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Document Details :
Title: Paul Ricoeurs werk
Subtitle: Proeve van een staalkaart (1913-2005)
Author(s): VANSINA, Fr.
Volume: 68 Issue: 3 Date: 2007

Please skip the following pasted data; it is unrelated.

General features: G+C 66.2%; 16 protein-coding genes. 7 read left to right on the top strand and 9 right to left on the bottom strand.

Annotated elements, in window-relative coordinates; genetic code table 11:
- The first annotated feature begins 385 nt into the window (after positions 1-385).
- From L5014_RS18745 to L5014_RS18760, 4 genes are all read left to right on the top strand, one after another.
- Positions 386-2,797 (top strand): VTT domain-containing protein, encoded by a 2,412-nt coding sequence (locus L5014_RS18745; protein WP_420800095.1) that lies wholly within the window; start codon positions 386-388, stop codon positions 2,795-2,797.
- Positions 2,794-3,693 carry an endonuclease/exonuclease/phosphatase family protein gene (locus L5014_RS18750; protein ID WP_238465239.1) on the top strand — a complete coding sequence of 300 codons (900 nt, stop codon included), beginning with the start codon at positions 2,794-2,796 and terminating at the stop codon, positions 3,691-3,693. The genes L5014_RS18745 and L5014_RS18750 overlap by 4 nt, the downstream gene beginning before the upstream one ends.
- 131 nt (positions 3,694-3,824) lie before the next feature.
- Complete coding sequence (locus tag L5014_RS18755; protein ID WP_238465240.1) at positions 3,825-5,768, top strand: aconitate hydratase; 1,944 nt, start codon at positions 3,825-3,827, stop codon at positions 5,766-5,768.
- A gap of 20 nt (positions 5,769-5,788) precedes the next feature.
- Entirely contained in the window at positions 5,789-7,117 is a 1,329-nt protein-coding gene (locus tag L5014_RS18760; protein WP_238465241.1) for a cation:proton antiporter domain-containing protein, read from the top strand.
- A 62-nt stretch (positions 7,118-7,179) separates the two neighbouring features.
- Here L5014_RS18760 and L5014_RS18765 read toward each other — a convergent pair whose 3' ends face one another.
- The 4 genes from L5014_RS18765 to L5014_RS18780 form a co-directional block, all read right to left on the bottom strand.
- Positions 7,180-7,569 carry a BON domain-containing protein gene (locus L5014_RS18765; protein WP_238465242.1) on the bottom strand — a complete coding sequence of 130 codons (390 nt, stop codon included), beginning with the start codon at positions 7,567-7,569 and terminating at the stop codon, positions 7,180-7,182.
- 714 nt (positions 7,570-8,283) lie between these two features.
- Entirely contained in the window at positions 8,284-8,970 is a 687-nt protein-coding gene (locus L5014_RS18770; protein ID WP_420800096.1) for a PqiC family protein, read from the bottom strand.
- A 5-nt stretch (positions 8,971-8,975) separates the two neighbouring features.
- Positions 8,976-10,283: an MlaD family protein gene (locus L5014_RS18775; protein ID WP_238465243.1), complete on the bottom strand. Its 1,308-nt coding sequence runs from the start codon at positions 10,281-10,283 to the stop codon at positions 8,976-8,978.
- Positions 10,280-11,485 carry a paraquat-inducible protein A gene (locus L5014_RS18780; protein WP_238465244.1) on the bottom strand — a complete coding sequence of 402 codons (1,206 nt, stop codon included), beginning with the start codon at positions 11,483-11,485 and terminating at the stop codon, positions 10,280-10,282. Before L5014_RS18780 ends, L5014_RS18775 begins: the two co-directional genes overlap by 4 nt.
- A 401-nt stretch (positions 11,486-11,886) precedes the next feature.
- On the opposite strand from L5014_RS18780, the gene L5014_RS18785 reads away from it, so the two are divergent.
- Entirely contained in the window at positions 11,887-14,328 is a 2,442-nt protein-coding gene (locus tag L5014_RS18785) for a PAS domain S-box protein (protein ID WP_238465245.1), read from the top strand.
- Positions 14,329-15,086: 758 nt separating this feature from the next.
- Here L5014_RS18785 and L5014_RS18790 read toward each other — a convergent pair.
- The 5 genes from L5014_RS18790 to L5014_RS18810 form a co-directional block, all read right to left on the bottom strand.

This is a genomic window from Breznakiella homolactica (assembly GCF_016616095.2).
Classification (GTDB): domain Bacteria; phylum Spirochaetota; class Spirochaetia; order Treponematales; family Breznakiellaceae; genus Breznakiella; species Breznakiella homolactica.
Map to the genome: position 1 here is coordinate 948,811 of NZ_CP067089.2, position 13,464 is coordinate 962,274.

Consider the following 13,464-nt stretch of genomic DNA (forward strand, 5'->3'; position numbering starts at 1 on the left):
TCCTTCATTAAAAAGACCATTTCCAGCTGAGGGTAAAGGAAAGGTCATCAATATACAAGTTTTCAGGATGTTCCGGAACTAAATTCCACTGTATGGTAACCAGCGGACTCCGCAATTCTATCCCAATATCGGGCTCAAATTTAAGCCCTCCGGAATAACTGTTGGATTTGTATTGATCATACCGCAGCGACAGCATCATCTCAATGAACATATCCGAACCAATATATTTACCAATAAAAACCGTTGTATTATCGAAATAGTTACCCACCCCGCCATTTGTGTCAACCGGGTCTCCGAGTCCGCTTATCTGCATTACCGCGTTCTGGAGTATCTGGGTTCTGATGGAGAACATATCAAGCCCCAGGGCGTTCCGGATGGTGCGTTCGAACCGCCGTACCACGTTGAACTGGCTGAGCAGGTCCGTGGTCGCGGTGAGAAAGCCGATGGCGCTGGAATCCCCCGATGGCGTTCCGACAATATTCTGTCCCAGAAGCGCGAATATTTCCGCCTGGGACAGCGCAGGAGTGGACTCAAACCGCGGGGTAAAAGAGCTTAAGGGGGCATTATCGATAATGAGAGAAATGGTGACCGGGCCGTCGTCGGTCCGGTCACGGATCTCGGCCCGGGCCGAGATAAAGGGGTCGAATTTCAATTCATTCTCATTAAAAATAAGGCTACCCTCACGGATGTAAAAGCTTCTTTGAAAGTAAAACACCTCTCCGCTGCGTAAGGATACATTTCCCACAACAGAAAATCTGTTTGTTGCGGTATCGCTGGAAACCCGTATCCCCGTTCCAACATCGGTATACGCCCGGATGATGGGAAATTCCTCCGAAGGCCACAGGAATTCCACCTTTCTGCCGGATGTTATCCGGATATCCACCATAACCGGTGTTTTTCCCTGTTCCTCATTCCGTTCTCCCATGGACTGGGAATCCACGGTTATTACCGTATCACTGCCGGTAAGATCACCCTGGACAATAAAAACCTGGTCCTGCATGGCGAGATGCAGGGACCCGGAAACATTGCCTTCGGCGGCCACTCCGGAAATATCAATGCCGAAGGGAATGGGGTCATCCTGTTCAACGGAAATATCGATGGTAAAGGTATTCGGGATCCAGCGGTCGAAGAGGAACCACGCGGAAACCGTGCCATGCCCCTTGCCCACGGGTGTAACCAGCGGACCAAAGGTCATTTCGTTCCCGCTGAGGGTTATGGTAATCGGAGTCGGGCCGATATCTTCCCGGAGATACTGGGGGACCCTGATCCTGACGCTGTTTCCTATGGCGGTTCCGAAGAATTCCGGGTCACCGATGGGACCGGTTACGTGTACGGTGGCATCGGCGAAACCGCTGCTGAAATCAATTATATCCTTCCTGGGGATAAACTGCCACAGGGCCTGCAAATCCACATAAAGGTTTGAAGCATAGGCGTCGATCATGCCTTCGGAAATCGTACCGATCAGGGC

The amplitude and the diversity of Ricoeur’s philosophical production is astonishing. Three factors shed light upon this fact. First, his philosophical career covers seventy years wherein he witnessed the rise and the decline of tlve philosophical -isms. Further, he is a typical dialogical thinker: in conversation with the great classical and modern philosophers, and eager to listen to the methods and results of human an linguistics sciences. A third reason, particularly of differentiation, stems from his double conviction and commitment. On the one hand, he wants to be a rigorous philosopher, even keeping on a methodic agnosticism. On the other hand, however, he is a convinced Christian, and so he also likes to think critically – a rigorous philosophizing here is inappropriate – on religion, belief, and biblical language and topics. Nevertheless, it is only since 2000 that he is getting fully aware of the disintegrated impression many readers have from his publications. In his opinion, this impression is perfectly understandable: a reading public and myself are on completely different wavelengths. From reading my books people spontaneously nurture their own expectation with regard to coming publications, whereas my concern always was: am I answering your questions? So, in four recent articles Ricoeur speaks of his technical philosophy composed of eleven books: from The voluntary and the Involontary (1950) to the Course of Recognition (2004). He argues that the continuity of his basic philosophical writings is, each time, determined by a residue, a question the preceding publication left open. But, where to situate then his twenty-two other books into a global and consistent picture? All these other works are explorations of specific philosophical issues, and reflections and topics as prophecy, tragedy and religion bordering philosophy. For this matter, a fully rigorous philosophical discourse is not always possible. These writings, however, find their setting around the hard core of his philosophy. Ricoeur himself only mentions two genres: volumes of articles for a larger audience as History and Truth (1955) and university lectures as Lectures on Ideology and Utopia (1986). But other headings need to be added to umbrella other publications: historical and autobiographic writings, collection of articles on political topics, on the sacred and biblical language, on philosophy of law, and on medical ethical issues. On a more remote distance from the heart of his philosophy are located hundred of articles and interviews on philosophical topics, reflections on actual themes, an even some homilies. To amazement of many, two eminent Ricoeur commentators recently characterized his philosophy as “An Ontology of Life”. This is not as strange as it looks! Already in The voluntary and the Involontary. Ricoeur offers a phenomenology of “life, to be in life and birth”. To him, life also is a lived and hard-won value. In fact, belief in life is related to his main category of “originative affirmation” and of “hope”. Hope, however, is never a knowledge but only the regulative idea of my metaphysical thinking, and it remains inextricably bound up with the anguish for a senseless totality. “Nothing is closer to the anguish of nonsense than timid hope.”